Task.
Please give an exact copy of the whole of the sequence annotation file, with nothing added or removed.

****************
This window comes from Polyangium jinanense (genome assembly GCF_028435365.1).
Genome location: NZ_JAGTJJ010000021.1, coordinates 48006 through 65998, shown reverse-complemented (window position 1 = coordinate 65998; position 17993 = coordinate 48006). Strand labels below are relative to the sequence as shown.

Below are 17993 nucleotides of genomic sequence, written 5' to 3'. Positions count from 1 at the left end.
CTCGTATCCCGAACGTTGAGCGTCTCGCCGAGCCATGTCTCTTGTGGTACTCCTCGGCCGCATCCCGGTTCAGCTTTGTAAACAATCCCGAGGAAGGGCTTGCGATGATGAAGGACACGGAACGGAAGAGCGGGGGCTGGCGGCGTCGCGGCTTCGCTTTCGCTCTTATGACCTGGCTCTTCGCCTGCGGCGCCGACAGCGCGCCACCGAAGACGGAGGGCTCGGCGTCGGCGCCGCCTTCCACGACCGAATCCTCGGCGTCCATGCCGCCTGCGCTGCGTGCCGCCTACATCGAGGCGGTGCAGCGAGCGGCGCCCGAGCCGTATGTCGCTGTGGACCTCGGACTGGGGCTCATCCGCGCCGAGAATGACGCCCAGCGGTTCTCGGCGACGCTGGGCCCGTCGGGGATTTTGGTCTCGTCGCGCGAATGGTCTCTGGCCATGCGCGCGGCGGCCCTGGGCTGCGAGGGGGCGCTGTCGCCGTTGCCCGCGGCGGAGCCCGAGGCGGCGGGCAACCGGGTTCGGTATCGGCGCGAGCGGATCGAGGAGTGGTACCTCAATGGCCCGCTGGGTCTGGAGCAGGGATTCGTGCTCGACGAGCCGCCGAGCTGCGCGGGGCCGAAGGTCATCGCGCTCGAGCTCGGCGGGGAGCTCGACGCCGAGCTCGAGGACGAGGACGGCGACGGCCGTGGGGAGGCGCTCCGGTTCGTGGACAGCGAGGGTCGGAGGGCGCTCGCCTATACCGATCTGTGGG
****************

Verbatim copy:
This window comes from Polyangium jinanense (genome assembly GCF_028435365.1).
Genome location: NZ_JAGTJJ010000021.1, coordinates 48006 through 65998, shown reverse-complemented (window position 1 = coordinate 65998; position 17993 = coordinate 48006). Strand labels below are relative to the sequence as shown.

Below are 17993 nucleotides of genomic sequence, written 5' to 3'. Positions count from 1 at the left end.
CTCGTATCCCGAACGTTGAGCGTCTCGCCGAGCCATGTCTCTTGTGGTACTCCTCGGCCGCATCCCGGTTCAGCTTTGTAAACAATCCCGAGGAAGGGCTTGCGATGATGAAGGACACGGAACGGAAGAGCGGGGGCTGGCGGCGTCGCGGCTTCGCTTTCGCTCTTATGACCTGGCTCTTCGCCTGCGGCGCCGACAGCGCGCCACCGAAGACGGAGGGCTCGGCGTCGGCGCCGCCTTCCACGACCGAATCCTCGGCGTCCATGCCGCCTGCGCTGCGTGCCGCCTACATCGAGGCGGTGCAGCGAGCGGCGCCCGAGCCGTATGTCGCTGTGGACCTCGGACTGGGGCTCATCCGCGCCGAGAATGACGCCCAGCGGTTCTCGGCGACGCTGGGCCCGTCGGGGATTTTGGTCTCGTCGCGCGAATGGTCTCTGGCCATGCGCGCGGCGGCCCTGGGCTGCGAGGGGGCGCTGTCGCCGTTGCCCGCGGCGGAGCCCGAGGCGGCGGGCAACCGGGTTCGGTATCGGCGCGAGCGGATCGAGGAGTGGTACCTCAATGGCCCGCTGGGTCTGGAGCAGGGATTCGTGCTCGACGAGCCGCCGAGCTGCGCGGGGCCGAAGGTCATCGCGCTCGAGCTCGGCGGGGAGCTCGACGCCGAGCTCGAGGACGAGGACGGCGACGGCCGTGGGGAGGCGCTCCGGTTCGTGGACAGCGAGGGTCGGAGGGCGCTCGCCTATACCGATCTGTGGG